Virtual Cinema Takes a Nostalgic Look at Video Stores October 10, 2020
James Westby’s new documentary At the Video Store is a light-hearted paean to brick-and-mortar video stores—those late, lamented social gathering places. Cinephiles went there not only to rent hard-to-find flicks, but also for conversation, companionship, and community. In an age dominated by streaming services, it’s easy to forget what a cultural lifeline these stores once provided.
A Nationwide Phenomenon
At the Video Store looks at case studies around the country, such as Movie Madness in Portland, Oregon; Kim’s in New York City; Scarecrow Video in Seattle; and Video Americain in Baltimore. Sharing their memories are owners, clerks, and patrons, as well as celebrities including filmmaker John Waters and comedian Bill Hader—all devotees of their local video stores. Waters asserts that the midnight-movie phenomenon was inspired by cult titles featured at the stores.
Former Movie Madness employee Chantell Halsted remarks that, over the years, the store became “part of Portland’s social fabric. A store like that really makes a city.”
Meanwhile, in Houston . . .
Though not featured in the film, the “store that makes a city” in Houston was Audio/Video Plus, located on Waugh Drive in Montrose. Founded in 1978 by Lou Berg and Susan Gee, A/VP became known for elaborate themed displays, celebrity visits, “happy hour” rental discounts, and “midnight moonlight” sales with lots of free popcorn.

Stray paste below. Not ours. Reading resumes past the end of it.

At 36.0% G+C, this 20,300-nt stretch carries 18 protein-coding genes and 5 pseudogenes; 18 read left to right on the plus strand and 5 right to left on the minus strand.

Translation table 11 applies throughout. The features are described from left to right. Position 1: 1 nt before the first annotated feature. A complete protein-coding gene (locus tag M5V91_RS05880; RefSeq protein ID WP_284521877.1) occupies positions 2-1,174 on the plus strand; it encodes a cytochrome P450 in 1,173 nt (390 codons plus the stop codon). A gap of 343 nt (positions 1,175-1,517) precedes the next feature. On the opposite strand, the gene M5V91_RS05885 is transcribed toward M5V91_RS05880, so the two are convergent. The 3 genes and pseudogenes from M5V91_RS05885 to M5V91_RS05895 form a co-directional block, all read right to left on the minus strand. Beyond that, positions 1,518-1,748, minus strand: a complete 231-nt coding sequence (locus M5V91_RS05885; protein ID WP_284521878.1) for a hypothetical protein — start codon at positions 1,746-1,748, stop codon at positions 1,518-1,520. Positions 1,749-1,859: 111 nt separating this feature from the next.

In 1984, Video Store magazine named Audio/Video Plus the No. 1 video store in the country. The advent of digital streaming eventually drove national chains and mom-and-pop video stores out of business, but A/V Plus survived longer than most. Berg died in 2009, and Gee closed the store in October 2012.
Never Too Much
Tayvis Dunnahoe, who writes about film under the pseudonym Benny Junko, acquired A/VP’s remaining inventory in 2015. His approach to preserving the materials has been meticulous and reflects his interest in sci-fi, horror, and exploitation cinema. He’s working on a book about the history of A/VP. Junko says Gee once told Berg that she thought they had “too much stuff” packed into every nook and cranny of the store. “Lou’s simple response,” says Junko, “was that someday, someone will come looking for this stuff, and we want to be the ones who have it.”
Underwriting for the Film Department is provided by Tenaris and the Vaughn Foundation. Generous funding is provided by Nina and Michael Zilkha; The Consulate General of the Republic of Korea; Franci Neely; Carrin Patman and Jim Derrick; Lynn S. Wyatt; ILEX Foundation; L’Alliance Française de Houston; and The Foundation for Independent Media Arts.
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